United States v. Dewitt, No. 19-1295 (7th Cir. 2019)Annotate this Case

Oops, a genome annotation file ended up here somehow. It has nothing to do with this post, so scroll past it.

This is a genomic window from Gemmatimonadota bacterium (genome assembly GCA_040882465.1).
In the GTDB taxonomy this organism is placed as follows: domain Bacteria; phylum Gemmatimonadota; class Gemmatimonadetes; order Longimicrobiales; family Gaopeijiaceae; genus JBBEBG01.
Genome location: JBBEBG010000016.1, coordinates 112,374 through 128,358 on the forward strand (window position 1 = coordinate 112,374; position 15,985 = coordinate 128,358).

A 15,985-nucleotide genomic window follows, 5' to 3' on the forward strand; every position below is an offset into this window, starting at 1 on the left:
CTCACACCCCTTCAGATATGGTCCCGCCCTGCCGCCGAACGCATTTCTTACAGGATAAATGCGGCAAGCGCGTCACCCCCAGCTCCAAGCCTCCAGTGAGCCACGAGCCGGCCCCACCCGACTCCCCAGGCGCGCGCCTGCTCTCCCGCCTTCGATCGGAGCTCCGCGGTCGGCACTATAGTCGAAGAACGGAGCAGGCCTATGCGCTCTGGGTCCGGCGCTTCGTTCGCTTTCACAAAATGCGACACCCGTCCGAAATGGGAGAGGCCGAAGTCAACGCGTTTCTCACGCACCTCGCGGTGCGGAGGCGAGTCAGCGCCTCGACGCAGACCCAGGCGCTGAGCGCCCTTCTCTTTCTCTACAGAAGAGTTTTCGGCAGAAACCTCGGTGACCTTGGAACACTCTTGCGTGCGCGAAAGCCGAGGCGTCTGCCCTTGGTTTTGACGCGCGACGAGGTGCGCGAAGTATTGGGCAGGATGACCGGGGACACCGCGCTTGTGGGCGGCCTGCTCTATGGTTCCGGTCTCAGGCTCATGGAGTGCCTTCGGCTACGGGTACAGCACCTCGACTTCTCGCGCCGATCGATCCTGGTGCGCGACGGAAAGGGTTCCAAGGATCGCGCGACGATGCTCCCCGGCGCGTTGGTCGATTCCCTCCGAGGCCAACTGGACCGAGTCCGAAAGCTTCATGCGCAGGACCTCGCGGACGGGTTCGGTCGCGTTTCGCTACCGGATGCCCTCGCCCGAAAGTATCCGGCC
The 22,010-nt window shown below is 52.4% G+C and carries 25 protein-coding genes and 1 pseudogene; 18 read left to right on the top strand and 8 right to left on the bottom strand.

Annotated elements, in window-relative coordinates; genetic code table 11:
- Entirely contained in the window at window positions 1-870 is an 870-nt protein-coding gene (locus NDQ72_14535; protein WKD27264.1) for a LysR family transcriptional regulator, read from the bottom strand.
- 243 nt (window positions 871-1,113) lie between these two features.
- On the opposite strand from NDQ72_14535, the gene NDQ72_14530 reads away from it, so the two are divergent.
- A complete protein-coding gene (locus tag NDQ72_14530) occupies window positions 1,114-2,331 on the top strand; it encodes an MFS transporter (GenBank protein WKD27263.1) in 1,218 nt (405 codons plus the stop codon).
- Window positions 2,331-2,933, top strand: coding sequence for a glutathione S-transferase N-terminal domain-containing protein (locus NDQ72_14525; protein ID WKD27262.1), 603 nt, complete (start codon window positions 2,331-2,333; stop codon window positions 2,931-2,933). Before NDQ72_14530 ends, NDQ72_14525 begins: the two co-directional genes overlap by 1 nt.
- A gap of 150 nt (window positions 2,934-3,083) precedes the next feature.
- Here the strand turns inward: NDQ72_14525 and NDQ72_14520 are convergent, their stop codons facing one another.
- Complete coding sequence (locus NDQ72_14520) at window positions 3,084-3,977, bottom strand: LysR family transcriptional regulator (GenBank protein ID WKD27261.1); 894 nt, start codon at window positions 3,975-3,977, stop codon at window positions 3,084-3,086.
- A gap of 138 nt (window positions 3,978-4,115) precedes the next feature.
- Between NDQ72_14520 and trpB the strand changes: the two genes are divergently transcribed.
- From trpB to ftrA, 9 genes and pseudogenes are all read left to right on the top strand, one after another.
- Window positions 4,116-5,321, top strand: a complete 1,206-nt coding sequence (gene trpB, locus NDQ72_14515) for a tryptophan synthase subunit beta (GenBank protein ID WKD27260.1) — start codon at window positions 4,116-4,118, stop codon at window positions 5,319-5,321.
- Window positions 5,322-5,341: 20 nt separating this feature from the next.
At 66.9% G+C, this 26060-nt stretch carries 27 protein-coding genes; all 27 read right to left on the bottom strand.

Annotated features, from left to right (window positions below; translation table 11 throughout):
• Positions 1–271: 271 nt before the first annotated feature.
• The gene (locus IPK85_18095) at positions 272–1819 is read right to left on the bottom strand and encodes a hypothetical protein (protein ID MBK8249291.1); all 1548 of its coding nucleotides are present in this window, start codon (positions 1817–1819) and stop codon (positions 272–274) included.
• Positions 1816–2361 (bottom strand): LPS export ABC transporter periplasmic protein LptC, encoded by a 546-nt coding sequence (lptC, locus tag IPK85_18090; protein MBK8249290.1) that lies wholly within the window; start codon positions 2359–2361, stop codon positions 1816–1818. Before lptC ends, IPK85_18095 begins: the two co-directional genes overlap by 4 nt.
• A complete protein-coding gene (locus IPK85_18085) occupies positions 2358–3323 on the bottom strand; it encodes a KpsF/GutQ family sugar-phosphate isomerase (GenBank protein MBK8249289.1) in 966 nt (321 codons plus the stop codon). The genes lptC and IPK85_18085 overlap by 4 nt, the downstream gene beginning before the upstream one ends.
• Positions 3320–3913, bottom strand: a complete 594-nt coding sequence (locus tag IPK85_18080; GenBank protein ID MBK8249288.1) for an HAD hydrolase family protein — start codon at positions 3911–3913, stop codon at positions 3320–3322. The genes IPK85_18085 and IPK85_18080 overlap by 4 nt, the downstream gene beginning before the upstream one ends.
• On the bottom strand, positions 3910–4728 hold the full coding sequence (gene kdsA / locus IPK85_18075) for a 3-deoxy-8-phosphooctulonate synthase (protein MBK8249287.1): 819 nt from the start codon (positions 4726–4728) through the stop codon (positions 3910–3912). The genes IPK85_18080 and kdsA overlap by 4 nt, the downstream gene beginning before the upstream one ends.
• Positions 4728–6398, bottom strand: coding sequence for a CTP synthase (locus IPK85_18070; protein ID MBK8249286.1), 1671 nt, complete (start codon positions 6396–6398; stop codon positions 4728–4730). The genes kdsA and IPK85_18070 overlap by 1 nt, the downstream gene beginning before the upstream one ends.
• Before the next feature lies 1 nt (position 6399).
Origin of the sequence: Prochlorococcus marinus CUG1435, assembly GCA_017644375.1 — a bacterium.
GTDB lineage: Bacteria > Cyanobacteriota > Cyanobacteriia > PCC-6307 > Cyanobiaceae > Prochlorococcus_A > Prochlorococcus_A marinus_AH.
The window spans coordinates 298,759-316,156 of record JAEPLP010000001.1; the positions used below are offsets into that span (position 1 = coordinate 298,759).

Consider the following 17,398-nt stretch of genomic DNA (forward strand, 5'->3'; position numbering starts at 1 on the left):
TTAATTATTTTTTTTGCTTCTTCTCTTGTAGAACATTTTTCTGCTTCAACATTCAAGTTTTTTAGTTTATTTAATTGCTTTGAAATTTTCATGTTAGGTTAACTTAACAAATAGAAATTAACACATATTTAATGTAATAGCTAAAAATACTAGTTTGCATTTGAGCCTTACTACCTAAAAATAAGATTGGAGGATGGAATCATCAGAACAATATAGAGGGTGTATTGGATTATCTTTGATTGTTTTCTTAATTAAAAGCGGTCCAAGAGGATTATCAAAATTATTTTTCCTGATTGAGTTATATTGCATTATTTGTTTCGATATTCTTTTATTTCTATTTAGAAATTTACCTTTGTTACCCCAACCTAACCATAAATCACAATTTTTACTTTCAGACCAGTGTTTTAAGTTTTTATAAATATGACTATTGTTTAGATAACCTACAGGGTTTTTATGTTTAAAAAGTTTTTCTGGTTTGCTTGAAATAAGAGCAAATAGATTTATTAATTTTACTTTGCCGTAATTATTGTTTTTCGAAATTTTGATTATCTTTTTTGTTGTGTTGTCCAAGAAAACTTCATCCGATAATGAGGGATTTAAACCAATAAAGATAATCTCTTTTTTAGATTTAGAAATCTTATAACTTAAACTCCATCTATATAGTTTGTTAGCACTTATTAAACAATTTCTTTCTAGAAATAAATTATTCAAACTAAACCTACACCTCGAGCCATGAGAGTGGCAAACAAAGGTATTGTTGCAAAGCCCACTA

Dewitt was living with his fiancée, three-year-old son, and four-year-old daughter when he began chatting with Palchak on an anonymous phone application. The men met in an online group, “Open Family Fun.” Palchak was actually an undercover member of the FBI’s Internet Crimes Against Children Task Force. Dewitt told Palchak about his children. Palchak reciprocated by conveying information about his (fictitious) nine-year-old daughter. Dewitt admitted to sexually abusing his four-year-old daughter but indicated he preferred slightly older girls at the beginning of puberty. He offered to send images of himself abusing his daughter if Palchak would do the same. Dewitt sent one video and one still image of fully nude girls, with descriptions of the sexual acts he would like to see Palchak’s nine-year-old daughter perform. The FBI arrested Dewitt and searched his phone, revealing the images sent to Palchak and a photo of Dewitt engaged in a sexual act with his four-year-old daughter. Dewitt was convicted of three counts relating to the production, distribution, and possession of child pornography, 18 U.S.C. 2251(a), 2252(a)(2), and 2252(a)(4)(B), and was sentenced to 30 years’ imprisonment. The Seventh Circuit affirmed, rejecting Dewitt’s argument that the government’s evidence was insufficient because the jury heard no expert testimony about the age of girls depicted in images sent from his cellphone. The jury heard and saw more than enough to make a reliable finding that Dewitt possessed, produced, and distributed images of children.